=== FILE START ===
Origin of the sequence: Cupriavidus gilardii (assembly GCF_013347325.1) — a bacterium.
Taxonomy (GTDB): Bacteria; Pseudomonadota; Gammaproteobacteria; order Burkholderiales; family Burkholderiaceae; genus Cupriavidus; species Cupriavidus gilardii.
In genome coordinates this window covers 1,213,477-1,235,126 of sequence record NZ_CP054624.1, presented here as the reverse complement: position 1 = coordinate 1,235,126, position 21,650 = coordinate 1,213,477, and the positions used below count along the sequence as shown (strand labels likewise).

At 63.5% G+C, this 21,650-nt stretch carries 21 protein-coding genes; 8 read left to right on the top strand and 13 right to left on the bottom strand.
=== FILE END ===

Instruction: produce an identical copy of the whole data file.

Origin of the sequence: Cupriavidus gilardii (assembly GCF_013347325.1) — a bacterium.
Taxonomy (GTDB): Bacteria; Pseudomonadota; Gammaproteobacteria; order Burkholderiales; family Burkholderiaceae; genus Cupriavidus; species Cupriavidus gilardii.
In genome coordinates this window covers 1,213,477-1,235,126 of sequence record NZ_CP054624.1, presented here as the reverse complement: position 1 = coordinate 1,235,126, position 21,650 = coordinate 1,213,477, and the positions used below count along the sequence as shown (strand labels likewise).

At 63.5% G+C, this 21,650-nt stretch carries 21 protein-coding genes; 8 read left to right on the top strand and 13 right to left on the bottom strand.